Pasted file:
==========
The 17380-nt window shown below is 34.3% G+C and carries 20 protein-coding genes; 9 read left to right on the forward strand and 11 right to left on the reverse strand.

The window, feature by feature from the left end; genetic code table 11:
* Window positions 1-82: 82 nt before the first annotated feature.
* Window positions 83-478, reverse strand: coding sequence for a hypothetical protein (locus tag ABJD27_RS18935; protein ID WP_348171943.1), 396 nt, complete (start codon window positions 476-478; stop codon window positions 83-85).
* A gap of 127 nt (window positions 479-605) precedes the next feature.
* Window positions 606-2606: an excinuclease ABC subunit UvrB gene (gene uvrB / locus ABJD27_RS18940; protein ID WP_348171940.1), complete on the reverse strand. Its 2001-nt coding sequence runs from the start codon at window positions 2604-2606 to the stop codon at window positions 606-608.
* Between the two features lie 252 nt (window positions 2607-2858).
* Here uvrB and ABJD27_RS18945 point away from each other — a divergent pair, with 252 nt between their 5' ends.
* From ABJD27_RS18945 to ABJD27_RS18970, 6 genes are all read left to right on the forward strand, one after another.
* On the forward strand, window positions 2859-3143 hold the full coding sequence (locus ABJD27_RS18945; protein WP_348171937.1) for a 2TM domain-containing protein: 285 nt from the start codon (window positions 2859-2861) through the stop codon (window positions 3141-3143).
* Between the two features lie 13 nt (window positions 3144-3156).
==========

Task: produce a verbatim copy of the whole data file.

The 17380-nt window shown below is 34.3% G+C and carries 20 protein-coding genes; 9 read left to right on the forward strand and 11 right to left on the reverse strand.

The window, feature by feature from the left end; genetic code table 11:
* Window positions 1-82: 82 nt before the first annotated feature.
* Window positions 83-478, reverse strand: coding sequence for a hypothetical protein (locus tag ABJD27_RS18935; protein ID WP_348171943.1), 396 nt, complete (start codon window positions 476-478; stop codon window positions 83-85).
* A gap of 127 nt (window positions 479-605) precedes the next feature.
* Window positions 606-2606: an excinuclease ABC subunit UvrB gene (gene uvrB / locus ABJD27_RS18940; protein ID WP_348171940.1), complete on the reverse strand. Its 2001-nt coding sequence runs from the start codon at window positions 2604-2606 to the stop codon at window positions 606-608.
* Between the two features lie 252 nt (window positions 2607-2858).
* Here uvrB and ABJD27_RS18945 point away from each other — a divergent pair, with 252 nt between their 5' ends.
* From ABJD27_RS18945 to ABJD27_RS18970, 6 genes are all read left to right on the forward strand, one after another.
* On the forward strand, window positions 2859-3143 hold the full coding sequence (locus ABJD27_RS18945; protein WP_348171937.1) for a 2TM domain-containing protein: 285 nt from the start codon (window positions 2859-2861) through the stop codon (window positions 3141-3143).
* Between the two features lie 13 nt (window positions 3144-3156).